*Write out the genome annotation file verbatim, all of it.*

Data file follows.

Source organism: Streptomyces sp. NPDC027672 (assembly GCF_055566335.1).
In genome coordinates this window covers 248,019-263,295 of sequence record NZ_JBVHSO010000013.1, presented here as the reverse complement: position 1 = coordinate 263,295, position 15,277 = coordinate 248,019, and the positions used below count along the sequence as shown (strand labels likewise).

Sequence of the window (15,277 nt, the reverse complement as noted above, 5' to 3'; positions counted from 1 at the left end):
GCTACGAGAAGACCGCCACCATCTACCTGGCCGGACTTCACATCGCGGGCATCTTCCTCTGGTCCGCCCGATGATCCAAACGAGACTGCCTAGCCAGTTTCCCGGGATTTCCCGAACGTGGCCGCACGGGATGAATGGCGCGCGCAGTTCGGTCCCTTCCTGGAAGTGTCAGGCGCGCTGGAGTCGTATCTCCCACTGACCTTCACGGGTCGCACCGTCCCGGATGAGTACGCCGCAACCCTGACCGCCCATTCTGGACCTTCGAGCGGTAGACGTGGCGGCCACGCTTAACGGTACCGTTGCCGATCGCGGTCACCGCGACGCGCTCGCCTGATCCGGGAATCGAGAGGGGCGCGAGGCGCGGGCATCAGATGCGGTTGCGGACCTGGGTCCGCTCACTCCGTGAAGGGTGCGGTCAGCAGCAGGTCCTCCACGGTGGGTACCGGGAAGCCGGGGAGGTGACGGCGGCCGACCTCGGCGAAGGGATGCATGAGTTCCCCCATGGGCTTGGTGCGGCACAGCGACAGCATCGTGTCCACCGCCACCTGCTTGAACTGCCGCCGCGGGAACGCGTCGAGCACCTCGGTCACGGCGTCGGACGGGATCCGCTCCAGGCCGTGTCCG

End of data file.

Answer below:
Source organism: Streptomyces sp. NPDC027672 (assembly GCF_055566335.1).
In genome coordinates this window covers 248,019-263,295 of sequence record NZ_JBVHSO010000013.1, presented here as the reverse complement: position 1 = coordinate 263,295, position 15,277 = coordinate 248,019, and the positions used below count along the sequence as shown (strand labels likewise).

Sequence of the window (15,277 nt, the reverse complement as noted above, 5' to 3'; positions counted from 1 at the left end):
GCTACGAGAAGACCGCCACCATCTACCTGGCCGGACTTCACATCGCGGGCATCTTCCTCTGGTCCGCCCGATGATCCAAACGAGACTGCCTAGCCAGTTTCCCGGGATTTCCCGAACGTGGCCGCACGGGATGAATGGCGCGCGCAGTTCGGTCCCTTCCTGGAAGTGTCAGGCGCGCTGGAGTCGTATCTCCCACTGACCTTCACGGGTCGCACCGTCCCGGATGAGTACGCCGCAACCCTGACCGCCCATTCTGGACCTTCGAGCGGTAGACGTGGCGGCCACGCTTAACGGTACCGTTGCCGATCGCGGTCACCGCGACGCGCTCGCCTGATCCGGGAATCGAGAGGGGCGCGAGGCGCGGGCATCAGATGCGGTTGCGGACCTGGGTCCGCTCACTCCGTGAAGGGTGCGGTCAGCAGCAGGTCCTCCACGGTGGGTACCGGGAAGCCGGGGAGGTGACGGCGGCCGACCTCGGCGAAGGGATGCATGAGTTCCCCCATGGGCTTGGTGCGGCACAGCGACAGCATCGTGTCCACCGCCACCTGCTTGAACTGCCGCCGCGGGAACGCGTCGAGCACCTCGGTCACGGCGTCGGACGGGATCCGCTCCAGGCCGTGTCCG